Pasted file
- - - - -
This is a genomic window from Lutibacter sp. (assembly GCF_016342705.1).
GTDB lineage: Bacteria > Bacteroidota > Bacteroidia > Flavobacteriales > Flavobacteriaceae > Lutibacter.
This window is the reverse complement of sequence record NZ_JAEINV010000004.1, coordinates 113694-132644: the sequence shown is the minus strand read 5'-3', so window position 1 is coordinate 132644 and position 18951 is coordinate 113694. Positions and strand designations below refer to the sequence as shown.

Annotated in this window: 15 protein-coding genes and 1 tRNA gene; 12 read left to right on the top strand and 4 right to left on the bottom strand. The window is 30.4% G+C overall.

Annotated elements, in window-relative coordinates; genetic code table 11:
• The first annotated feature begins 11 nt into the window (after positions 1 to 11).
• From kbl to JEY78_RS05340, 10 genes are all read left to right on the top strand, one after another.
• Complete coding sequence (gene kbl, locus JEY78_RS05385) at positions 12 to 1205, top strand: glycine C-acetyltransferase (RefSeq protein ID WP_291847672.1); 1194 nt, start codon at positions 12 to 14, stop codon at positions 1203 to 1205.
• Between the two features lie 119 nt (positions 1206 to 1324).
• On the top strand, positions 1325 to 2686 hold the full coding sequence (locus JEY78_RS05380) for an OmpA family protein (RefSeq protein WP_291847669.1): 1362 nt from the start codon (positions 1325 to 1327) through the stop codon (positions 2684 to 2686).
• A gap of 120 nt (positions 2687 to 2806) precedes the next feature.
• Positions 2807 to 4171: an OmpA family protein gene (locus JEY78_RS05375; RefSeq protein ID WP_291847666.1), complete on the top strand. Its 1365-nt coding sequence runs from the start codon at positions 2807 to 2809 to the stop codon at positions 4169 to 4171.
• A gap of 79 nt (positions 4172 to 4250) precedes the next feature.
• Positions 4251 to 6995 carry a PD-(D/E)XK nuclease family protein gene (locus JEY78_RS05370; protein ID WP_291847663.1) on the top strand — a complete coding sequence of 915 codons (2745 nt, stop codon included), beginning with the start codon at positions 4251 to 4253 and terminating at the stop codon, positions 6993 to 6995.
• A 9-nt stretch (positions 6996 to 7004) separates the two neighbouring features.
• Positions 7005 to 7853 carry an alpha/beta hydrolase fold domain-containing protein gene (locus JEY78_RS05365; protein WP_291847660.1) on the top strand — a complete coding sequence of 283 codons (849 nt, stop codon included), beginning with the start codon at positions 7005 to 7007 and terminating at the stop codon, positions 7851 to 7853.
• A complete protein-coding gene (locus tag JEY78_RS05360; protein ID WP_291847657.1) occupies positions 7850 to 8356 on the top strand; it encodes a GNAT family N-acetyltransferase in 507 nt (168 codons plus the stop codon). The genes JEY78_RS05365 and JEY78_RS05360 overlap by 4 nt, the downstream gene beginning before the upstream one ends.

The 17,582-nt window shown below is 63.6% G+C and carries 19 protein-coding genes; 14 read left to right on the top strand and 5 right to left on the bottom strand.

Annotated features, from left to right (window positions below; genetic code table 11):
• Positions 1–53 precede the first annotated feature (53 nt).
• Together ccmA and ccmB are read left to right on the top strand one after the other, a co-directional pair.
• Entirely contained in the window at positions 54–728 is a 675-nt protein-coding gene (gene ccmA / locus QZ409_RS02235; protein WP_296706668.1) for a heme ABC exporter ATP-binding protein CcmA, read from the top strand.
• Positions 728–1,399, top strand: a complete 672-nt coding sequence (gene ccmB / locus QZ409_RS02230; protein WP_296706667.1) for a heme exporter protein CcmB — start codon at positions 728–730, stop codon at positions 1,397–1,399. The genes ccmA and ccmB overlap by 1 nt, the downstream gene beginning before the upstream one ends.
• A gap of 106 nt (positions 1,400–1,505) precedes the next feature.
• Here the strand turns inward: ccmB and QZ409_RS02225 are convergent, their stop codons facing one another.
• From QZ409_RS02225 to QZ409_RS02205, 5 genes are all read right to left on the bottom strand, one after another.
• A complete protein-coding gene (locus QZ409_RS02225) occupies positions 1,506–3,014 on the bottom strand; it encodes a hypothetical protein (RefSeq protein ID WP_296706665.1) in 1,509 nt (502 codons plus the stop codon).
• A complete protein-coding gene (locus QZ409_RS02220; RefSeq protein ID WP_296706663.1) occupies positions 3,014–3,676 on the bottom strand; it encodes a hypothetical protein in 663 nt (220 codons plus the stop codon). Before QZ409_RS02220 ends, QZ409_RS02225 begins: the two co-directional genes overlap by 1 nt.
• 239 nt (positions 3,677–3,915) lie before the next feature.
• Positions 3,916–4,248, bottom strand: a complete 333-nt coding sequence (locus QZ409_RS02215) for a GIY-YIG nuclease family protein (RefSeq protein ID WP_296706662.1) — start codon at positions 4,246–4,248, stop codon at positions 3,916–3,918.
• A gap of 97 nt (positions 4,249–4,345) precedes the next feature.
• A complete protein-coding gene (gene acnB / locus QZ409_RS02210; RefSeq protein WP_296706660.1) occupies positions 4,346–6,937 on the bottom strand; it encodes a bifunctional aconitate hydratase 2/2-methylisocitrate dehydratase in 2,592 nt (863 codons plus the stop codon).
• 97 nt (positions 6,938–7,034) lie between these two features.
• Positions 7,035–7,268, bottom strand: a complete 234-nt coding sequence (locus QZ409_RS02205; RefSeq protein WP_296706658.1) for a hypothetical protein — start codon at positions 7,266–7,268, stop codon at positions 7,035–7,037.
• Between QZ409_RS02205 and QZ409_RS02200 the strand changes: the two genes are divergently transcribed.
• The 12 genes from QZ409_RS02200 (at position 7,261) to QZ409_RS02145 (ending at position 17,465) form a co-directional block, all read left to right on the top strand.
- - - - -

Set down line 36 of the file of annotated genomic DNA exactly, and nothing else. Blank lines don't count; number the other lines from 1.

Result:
• The 12 genes from QZ409_RS02200 (at position 7,261) to QZ409_RS02145 (ending at position 17,465) form a co-directional block, all read left to right on the top strand.